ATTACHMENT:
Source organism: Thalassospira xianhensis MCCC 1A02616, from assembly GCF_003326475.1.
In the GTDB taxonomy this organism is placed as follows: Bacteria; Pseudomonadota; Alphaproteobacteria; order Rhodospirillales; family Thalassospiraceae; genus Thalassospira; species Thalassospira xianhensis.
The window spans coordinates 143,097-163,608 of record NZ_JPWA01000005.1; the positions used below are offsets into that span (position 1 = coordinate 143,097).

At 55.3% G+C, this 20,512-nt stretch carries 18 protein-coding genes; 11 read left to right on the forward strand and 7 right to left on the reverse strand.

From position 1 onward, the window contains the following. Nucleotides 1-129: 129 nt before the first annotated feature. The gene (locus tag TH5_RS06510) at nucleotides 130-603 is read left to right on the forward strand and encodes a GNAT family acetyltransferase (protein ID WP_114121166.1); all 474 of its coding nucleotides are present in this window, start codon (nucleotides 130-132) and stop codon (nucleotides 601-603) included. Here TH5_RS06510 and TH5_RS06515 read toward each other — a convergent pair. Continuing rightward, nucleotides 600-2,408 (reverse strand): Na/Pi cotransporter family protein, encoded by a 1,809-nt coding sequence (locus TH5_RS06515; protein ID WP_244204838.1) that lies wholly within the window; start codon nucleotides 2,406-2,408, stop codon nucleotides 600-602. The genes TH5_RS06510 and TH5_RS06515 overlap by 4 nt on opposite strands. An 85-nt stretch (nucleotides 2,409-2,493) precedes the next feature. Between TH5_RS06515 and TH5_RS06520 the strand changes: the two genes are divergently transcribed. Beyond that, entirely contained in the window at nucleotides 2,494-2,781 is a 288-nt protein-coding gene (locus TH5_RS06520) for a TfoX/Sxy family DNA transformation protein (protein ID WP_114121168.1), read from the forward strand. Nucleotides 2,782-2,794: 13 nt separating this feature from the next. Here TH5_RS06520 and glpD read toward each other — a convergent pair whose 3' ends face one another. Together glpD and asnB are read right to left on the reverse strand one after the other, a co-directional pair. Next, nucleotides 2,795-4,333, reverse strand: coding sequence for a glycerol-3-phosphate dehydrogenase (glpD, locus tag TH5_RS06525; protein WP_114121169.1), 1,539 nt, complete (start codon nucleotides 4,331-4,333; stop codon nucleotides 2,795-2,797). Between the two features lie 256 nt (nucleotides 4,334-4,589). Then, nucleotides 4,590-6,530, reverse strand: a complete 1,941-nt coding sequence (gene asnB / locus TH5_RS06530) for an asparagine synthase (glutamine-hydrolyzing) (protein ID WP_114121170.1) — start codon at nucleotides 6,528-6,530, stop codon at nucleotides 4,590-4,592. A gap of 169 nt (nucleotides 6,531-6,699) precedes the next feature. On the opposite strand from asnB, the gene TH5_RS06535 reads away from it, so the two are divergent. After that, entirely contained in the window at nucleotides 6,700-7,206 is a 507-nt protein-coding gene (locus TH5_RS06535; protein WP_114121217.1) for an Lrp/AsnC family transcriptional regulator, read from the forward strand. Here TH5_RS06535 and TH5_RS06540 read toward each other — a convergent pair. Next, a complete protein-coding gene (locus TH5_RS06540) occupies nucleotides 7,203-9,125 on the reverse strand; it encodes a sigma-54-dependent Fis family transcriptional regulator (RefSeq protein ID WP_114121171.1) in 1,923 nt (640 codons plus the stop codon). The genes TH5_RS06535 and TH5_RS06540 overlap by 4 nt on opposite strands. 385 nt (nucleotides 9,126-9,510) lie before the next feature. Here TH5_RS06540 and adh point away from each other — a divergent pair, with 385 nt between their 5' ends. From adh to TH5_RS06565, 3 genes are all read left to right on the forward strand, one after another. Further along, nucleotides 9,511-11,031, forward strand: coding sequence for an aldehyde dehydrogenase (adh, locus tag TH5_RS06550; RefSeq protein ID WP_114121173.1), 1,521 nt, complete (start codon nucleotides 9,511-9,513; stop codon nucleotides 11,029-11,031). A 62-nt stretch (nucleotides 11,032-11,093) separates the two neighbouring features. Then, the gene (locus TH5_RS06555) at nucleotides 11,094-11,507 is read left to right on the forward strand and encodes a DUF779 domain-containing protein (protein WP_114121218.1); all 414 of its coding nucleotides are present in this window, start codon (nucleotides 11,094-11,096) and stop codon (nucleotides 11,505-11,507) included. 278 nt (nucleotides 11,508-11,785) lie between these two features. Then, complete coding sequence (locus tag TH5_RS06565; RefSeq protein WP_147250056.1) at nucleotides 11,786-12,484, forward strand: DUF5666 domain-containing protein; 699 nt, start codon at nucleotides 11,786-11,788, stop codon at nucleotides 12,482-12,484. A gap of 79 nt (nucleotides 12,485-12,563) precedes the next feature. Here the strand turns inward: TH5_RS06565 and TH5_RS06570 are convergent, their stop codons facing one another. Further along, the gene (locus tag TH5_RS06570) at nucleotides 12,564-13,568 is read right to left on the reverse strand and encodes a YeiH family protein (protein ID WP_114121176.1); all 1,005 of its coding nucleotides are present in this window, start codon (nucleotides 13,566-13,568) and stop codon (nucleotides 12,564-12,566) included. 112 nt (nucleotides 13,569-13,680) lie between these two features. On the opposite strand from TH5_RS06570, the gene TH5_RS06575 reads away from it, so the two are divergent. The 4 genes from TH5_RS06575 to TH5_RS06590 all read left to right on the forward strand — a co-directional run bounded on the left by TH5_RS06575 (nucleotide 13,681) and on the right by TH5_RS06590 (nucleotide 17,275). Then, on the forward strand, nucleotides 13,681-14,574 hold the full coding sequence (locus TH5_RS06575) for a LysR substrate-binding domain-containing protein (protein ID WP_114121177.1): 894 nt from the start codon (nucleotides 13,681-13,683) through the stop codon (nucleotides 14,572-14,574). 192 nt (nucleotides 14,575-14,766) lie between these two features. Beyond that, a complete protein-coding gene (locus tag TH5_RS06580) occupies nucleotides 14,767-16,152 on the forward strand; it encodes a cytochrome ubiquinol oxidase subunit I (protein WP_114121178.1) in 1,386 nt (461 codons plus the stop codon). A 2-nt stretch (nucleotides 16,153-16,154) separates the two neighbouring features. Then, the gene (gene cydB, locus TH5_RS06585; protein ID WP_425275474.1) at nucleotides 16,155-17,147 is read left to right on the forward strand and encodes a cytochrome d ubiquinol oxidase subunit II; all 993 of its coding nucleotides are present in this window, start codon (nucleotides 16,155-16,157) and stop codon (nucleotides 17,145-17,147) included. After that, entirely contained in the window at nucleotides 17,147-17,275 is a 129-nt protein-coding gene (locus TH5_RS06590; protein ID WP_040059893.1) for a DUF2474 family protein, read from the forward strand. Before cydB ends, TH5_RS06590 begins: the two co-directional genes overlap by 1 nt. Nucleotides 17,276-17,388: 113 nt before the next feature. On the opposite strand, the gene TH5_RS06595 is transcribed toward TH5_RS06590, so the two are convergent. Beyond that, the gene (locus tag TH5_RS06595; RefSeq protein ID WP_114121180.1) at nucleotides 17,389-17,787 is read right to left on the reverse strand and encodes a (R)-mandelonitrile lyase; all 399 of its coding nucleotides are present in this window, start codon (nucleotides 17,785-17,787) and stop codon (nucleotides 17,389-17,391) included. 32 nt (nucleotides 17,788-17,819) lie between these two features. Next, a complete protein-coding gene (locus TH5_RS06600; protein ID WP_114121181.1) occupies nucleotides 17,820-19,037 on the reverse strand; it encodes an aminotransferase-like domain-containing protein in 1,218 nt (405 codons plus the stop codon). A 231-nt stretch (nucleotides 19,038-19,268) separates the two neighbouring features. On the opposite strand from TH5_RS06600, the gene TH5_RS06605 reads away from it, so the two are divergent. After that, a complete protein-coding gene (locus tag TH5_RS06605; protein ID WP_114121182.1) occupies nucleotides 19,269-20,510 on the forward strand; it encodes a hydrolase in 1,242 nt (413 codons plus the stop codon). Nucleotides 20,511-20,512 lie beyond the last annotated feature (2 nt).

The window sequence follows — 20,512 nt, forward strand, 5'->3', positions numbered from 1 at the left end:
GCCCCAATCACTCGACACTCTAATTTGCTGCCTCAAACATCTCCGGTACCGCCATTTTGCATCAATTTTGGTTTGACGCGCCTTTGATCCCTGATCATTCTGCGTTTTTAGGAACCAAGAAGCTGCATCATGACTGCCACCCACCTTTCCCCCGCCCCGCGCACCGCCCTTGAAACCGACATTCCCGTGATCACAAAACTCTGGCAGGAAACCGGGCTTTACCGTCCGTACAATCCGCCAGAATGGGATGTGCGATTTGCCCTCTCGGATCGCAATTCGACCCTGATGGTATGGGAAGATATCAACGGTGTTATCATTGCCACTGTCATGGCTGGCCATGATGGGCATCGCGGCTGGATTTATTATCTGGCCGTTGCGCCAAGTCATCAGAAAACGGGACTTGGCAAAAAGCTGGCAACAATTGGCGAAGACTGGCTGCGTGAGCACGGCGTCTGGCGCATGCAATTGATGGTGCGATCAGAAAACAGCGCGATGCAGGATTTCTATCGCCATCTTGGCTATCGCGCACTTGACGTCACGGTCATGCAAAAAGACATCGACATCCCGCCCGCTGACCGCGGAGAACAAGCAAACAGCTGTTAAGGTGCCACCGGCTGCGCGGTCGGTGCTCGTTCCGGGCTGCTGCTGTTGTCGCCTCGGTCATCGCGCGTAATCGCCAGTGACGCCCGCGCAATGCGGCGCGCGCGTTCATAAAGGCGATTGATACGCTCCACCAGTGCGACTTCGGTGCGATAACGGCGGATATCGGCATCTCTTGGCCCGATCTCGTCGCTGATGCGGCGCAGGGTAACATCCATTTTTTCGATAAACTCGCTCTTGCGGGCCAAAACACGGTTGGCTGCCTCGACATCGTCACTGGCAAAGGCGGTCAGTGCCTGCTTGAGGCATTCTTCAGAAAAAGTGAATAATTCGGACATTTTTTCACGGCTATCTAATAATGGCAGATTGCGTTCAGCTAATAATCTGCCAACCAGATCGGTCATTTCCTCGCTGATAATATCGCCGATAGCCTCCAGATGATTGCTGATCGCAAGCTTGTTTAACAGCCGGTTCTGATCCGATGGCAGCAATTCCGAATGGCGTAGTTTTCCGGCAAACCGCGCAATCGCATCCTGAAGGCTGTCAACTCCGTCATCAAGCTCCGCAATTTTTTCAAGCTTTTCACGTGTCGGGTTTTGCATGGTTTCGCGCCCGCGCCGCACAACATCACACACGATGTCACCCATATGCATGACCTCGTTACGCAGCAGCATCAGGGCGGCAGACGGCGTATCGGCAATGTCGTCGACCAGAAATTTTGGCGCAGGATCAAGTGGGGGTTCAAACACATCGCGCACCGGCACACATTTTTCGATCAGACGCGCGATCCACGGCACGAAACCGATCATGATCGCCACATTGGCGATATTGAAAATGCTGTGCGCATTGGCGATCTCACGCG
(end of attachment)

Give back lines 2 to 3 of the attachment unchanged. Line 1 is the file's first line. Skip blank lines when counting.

In the GTDB taxonomy this organism is placed as follows: Bacteria; Pseudomonadota; Alphaproteobacteria; order Rhodospirillales; family Thalassospiraceae; genus Thalassospira; species Thalassospira xianhensis.
The window spans coordinates 143,097-163,608 of record NZ_JPWA01000005.1; the positions used below are offsets into that span (position 1 = coordinate 143,097).